One year after Sandy Hook: Behavior cues of mentally ill
Nancy Lanza knew her son needed help. Part one of a two-part series.
The massacre at Sandy Hook Elementary School that took place one year ago claimed the lives of 20 young children and seven adults.
One year later, my heart still goes out to the families, friends, students, teachers and first responders who were there. One year later, we’re still working to find out how this could have happened. Some people say it is due to lax gun control, others say it is mental illness; some blame it on bad parenting and divorce, while others say it was the media’s influence or violent video games.
They are all right.
No One Cause for Violence
Nancy Lanza, Adam’s mother, was obviously doing what she thought was the best for her son. She began to seek out psychological counseling for him and was even considering having him “committed,” according to a close family friend.
In a horribly ironic turn, she thought learning how to shoot with him would be a way to have more in common with him and enhance their relationship. However, it is my opinion that she was gradually overwhelmed by Adam.
A Mother’s Nightmare
They would all ask me what they could do. They had all called the police departments in their respective jurisdictions and were all given the same response — their family member hasn’t committed a crime yet, so there is nothing we can do.
One thing is abundantly clear about all of these situations is the palpable fear that people exude when I talk to them. They would lock their bedroom doors at night or change the locks on their residence, for fear that the loved one would enter and cause harm.
I would be interested to know whether Nancy Lanza locked her bedroom door at night, or was she confident that her son would not be violent?
No Man in the House
None of us wants to think of our child being mentally ill, let alone becoming violent due to a mental illness. Mrs. Lanza was facing all of these things. What makes matters worse is there was no longer anyone around strong enough to control Adam.
Having Adam’s father, uncle, or brother around would have enabled her to exert more control over Adam, even physically if necessary. A lot of people might still be alive today if one of the men in the family still lived in the house with Adam and Nancy.
I have seen it innumerable times when a small female parent tries to control her full-grown son. It becomes a relationship of power — not only mental, but physical as well. Typically the mother loses this confrontation.
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According to their fixed false belief system, they fully believed that they were being told by the command hallucinations to kill, bomb, rob, or attack innocent people. There is nothing that can dissuade them from obeying these internal voices unless law enforcement intervenes. But how can law enforcement intervene if they are not made fully aware of the issues and concerns?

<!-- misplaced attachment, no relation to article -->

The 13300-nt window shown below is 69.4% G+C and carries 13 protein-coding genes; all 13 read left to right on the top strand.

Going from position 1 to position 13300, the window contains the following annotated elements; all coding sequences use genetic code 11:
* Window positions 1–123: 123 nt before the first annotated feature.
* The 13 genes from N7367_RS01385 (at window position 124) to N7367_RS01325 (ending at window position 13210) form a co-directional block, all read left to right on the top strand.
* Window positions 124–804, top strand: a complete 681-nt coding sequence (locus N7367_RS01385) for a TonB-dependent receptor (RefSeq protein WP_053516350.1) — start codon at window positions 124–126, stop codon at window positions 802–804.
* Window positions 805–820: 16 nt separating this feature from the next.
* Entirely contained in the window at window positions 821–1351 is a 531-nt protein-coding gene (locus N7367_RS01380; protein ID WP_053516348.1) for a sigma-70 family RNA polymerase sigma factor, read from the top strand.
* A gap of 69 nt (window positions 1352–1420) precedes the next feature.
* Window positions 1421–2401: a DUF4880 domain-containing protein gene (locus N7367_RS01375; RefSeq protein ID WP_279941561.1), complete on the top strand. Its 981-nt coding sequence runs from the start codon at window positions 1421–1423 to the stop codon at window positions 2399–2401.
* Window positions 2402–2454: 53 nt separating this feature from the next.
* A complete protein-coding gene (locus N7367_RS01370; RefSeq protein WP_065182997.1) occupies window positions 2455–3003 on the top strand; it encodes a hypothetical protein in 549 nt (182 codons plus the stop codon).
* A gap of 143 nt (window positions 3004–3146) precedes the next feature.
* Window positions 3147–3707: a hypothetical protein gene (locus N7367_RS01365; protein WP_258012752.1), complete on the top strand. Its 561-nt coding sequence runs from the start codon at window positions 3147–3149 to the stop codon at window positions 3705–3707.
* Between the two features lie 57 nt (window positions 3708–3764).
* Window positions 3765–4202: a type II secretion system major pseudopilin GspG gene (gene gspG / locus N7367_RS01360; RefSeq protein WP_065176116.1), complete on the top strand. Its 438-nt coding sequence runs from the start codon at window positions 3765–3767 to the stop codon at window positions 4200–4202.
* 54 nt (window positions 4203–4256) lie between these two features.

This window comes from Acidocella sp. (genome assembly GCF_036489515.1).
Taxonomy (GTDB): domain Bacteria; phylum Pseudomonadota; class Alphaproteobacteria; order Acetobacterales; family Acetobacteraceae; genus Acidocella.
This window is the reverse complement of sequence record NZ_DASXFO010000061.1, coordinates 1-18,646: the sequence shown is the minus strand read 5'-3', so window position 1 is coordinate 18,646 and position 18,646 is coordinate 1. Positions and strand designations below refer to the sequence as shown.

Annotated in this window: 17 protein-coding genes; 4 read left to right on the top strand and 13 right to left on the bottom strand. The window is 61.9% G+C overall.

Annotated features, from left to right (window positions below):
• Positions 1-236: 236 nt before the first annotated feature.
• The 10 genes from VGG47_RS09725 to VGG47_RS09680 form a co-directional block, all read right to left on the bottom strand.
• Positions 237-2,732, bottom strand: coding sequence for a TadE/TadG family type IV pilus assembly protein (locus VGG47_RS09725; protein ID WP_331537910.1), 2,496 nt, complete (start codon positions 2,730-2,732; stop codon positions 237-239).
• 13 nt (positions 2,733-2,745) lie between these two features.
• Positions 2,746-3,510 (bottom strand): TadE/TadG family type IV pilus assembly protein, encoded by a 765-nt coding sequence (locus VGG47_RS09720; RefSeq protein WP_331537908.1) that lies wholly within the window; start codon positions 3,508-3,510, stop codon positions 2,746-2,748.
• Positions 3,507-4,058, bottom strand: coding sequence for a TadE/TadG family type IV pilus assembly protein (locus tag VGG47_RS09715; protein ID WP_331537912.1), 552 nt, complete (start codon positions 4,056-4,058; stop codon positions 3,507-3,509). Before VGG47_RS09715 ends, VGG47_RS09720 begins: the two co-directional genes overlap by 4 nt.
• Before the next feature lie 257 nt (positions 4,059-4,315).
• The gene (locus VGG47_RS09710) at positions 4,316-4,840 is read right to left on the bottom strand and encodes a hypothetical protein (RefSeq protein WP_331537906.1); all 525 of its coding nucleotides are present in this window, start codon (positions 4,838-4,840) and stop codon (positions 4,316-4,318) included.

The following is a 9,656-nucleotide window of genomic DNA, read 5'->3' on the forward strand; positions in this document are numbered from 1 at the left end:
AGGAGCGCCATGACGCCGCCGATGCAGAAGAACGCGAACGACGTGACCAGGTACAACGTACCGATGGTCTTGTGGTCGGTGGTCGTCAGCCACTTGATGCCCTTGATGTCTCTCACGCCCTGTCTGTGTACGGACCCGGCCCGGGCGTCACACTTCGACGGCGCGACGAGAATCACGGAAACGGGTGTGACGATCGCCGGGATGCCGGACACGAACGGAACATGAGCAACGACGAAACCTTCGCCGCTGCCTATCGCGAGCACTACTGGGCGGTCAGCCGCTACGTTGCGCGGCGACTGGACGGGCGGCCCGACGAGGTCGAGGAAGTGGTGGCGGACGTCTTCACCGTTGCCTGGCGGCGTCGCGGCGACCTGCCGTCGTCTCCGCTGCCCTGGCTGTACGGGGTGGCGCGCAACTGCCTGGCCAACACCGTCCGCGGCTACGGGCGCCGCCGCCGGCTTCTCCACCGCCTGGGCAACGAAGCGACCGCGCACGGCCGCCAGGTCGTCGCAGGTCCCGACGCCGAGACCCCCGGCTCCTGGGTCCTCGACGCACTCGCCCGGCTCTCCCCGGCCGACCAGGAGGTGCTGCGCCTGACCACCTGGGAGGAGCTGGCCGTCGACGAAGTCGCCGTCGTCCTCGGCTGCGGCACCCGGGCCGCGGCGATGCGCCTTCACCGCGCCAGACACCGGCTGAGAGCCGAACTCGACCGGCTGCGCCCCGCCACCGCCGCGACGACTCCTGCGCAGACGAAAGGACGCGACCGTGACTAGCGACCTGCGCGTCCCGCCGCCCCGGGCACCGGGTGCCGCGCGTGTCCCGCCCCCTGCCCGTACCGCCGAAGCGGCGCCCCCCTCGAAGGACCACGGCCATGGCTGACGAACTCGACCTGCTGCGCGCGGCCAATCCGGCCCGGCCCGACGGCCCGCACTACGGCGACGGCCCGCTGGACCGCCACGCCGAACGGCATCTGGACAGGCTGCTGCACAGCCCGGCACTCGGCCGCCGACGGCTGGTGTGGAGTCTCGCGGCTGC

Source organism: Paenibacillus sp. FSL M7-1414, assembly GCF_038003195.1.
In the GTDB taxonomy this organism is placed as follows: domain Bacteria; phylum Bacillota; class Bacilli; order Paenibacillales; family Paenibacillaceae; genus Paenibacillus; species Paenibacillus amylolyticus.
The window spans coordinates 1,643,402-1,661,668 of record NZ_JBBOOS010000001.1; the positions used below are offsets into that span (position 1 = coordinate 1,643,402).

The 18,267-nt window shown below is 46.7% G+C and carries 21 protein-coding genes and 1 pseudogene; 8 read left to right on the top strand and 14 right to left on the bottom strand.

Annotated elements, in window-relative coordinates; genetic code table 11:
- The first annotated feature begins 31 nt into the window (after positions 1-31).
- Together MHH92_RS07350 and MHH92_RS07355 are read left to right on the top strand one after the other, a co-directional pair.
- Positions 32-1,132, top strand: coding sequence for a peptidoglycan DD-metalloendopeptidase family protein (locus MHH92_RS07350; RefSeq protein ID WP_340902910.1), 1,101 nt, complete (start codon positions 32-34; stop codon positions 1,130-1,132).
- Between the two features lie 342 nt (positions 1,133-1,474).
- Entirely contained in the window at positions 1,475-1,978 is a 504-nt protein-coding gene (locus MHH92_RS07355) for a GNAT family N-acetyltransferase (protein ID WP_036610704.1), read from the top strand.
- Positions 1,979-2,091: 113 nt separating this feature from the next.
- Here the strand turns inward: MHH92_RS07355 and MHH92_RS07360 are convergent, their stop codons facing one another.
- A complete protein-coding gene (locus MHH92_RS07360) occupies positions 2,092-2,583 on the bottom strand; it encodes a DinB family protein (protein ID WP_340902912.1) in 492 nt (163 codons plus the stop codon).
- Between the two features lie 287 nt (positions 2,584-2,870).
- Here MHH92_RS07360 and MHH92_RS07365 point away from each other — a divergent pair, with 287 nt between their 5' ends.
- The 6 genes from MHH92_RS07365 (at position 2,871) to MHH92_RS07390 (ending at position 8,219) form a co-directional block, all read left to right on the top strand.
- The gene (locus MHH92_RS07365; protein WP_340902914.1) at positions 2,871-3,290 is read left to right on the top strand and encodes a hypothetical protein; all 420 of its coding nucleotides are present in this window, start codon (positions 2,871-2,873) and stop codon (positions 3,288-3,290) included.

The answer is simple: they can’t. Many law enforcement agencies don’t have the resources to investigate the “potential for violence,” unless they have a dedicated staff or officers who are trained in Crisis Intervention Techniques (CIT).
Most agencies need the assistance of professionals from the county mental health departments or organizations such as the National Alliance for Mentally Ill (NAMI). Regardless, it takes the cooperation of many such agencies to establish contact and then attempt to assist the families when they can.
Community Action Plan
The list of participants includes family, friends, coworkers, neighbors, law enforcement, mental health professionals, classmates, roommates, clergy, and other contacts.
When all these people are interviewed after a violent tragedy involving a severely mentally ill person, they all reflect: “Well, there was something that I thought was strange, but that doesn’t mean he was violent...”
I couldn’t agree more — until you start to conduct an in-depth psychological investigation to determine the mental health of the individual. When a systematic investigation is conducted of the aforementioned people, you can begin to assemble a report on the potential for violence.
Mental Health Help Needed
Regardless of his diagnosis, it was clear that there was mental instability. Adam was beginning to act on those thoughts and emotions, and his behavior was becoming increasingly unpredictable. Still, it is hard to imagine a person making a transition from mental illness to killing others, especially children.
Generally, people know that few people suffering from mental illness are dangerous. However, when those few meet certain criteria, they are extremely dangerous. Some of the biggest warning signs are a refusal to take medication, coupled with self-medicating using street drugs and a sense of paranoia.
To the complete horror of many families, the only way to get their loved one help is to have them arrested. I find this to be disturbing. It is confounding to think that the most advanced nation in the world cannot find a way to assist those in need of mental health treatment short of arresting them.
Unfortunately the arrest must be precipitated by a crime of some kind. All too often the crime that has been committed is the key to getting mental health care — at the county jail. Is the system upside down? You bet it is!
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